Reproductive coercion is a form of power and control where one partner strips the other of the ability to control their own reproductive system. It is sometimes difficult to identify this coercion because other forms of abuse are often occurring simultaneously.

Reproductive coercion can be exerted in many ways:

  • Refusing to use a condom or other type of birth control
  • Breaking or removing a condom during intercourse
  • Lying about their methods of birth control (ex. lying about having a vasectomy, lying about being on the pill)
  • Refusing to “pull out” if that is the agreed upon method of birth control
  • Forcing their partner to not use any birth control (ex. the pill, condom, shot, ring, etc.)
  • Removing birth control methods (ex. rings, IUDs, contraceptive patches)
  • Sabotaging birth control methods (ex. poking holes in condoms, tampering with pills or flushing them down the toilet)
  • Withholding finances needed to purchase birth control
  • Monitoring their partner’s menstrual cycles
  • Purposefully trying to pass on a sexually transmitted disease
  • Forcing pregnancy and/or not supporting their partner’s decision about when or if they want to have a child
  • Forcing their partner to get an abortion, or preventing them from getting one
  • Threatening their partner or acting violent if they don’t comply with their wishes to either end or continue a pregnancy
  • Continually keeping their partner pregnant (getting them pregnant again shortly after they give birth)

If an abuser forces their partner to become pregnant, this is not necessarily about the outcome of the pregnancy but rather about the control and power an abuser holds over their partner and their partner’s body.

Reproductive coercion can also come in the form of pressure, guilt and shame from an abuser. Some examples are if your abuser is constantly talking about having children or making you feel guilty for not having or wanting children with them — especially if you already have kids with someone else.

In 2011 The Hotline conducted the first national survey to learn the extent of reproductive coercion. The findings were shocking. Over 3,000 callers participated in the survey and 25% reported that they had experienced this type of abuse.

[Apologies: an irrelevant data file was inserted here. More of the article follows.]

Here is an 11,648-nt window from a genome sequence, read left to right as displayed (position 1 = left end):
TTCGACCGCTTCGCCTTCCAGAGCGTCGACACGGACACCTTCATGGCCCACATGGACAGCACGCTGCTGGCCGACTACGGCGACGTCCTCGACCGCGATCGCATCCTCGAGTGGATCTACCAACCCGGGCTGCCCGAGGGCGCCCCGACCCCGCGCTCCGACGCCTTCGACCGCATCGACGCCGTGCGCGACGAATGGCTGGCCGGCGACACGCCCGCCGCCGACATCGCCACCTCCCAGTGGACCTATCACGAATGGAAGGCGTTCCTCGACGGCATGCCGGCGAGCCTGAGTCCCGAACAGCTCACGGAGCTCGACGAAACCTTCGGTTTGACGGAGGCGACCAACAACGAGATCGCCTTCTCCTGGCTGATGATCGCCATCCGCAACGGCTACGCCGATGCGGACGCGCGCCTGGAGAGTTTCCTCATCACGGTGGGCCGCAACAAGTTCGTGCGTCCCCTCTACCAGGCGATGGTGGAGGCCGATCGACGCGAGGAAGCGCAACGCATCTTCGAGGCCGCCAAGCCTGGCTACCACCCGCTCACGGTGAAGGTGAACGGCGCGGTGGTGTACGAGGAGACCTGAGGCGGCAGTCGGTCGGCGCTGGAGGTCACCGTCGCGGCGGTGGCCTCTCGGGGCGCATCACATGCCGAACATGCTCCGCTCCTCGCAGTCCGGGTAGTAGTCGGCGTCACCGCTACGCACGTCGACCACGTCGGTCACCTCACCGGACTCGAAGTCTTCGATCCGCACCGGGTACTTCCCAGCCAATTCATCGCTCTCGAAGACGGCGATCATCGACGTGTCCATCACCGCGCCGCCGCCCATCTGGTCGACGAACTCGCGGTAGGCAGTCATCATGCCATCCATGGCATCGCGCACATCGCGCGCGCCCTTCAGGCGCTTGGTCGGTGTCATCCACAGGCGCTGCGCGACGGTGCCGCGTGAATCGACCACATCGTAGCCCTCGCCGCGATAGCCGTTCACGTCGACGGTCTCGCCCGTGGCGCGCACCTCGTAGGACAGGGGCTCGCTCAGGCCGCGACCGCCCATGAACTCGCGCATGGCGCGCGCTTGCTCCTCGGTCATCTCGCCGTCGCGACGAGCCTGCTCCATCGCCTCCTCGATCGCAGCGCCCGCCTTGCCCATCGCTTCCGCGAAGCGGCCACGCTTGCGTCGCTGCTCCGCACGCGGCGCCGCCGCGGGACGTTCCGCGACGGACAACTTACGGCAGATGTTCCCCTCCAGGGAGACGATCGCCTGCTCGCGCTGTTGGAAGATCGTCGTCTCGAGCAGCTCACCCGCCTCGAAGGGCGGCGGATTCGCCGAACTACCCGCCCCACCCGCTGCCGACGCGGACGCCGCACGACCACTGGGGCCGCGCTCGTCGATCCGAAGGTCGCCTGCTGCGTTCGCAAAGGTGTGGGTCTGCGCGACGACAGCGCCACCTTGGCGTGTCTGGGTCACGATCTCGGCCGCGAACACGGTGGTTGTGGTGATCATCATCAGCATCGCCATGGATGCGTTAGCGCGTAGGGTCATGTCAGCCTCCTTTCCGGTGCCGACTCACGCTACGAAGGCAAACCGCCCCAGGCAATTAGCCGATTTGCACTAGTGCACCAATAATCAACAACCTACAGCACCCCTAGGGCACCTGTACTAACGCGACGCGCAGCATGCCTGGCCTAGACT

Safety Plan With an Advocate and Your Gynecologist or Doctor

If you call The Hotline at 1-800-799-SAFE, an advocate can help you develop strategies to address your situation. A gynecologist or health care provider can also be a useful resource, especially in helping you conceal contraceptive methods if this is an issue. Doctors can give birth control pills in plain envelopes for example, or provide less detectable forms of contraceptive. Some of these options include a shot, an implant or an IUD with the strings trimmed.

If you have a positive STI test result and are afraid of how your partner will react, you can speak with your doctor about anonymous partner notification services.

Further Resources

Know More Say More: Futures Without Violence’s awareness campaign around reproductive coercion and domestic violence

helpful safety tips

When The Fighting Starts: Tips for Protection

While no one deserves to be in an abusive relationship and no one deserves to be physically or emotionally harmed by a loved one, the reality is that it occurs far too often and in many situations leaving is not always an option.

If you’re in a relationship where physical abuse is ongoing or likely to occur, there are some practical tips that could help keep you safer. Of course, making a plan for safety is very individualized — what works for one person may not be a possible or safe option for another.

Calling the hotline at 1-800-799-SAFE will connect you with an advocate who can help you make a plan for remaining safe based on your specific situation — where you are in the relationship, what tactics may have worked in the past, and more.

Above all, you are the expert of your situation. You may be able to recognize signs that violence is escalating, and plan accordingly based on this. Have a safety plan for you and your children to know who to call, where to go, and how to get out if you can escape.


While there are tips to try to prevent abuse from happening, a violent attack or assault can be unpredictable. If there’s no way to escape the violence, there are some tips for protection that could help keep you safer during an attack.

  • If you’re pregnant, there is always a heightened risk during violent situations. If you’re in a home with stairs, try to stay on the first floor.  Getting into the fetal position around your stomach if you’re being attacked is another tactic that can be instrumental in staying safe.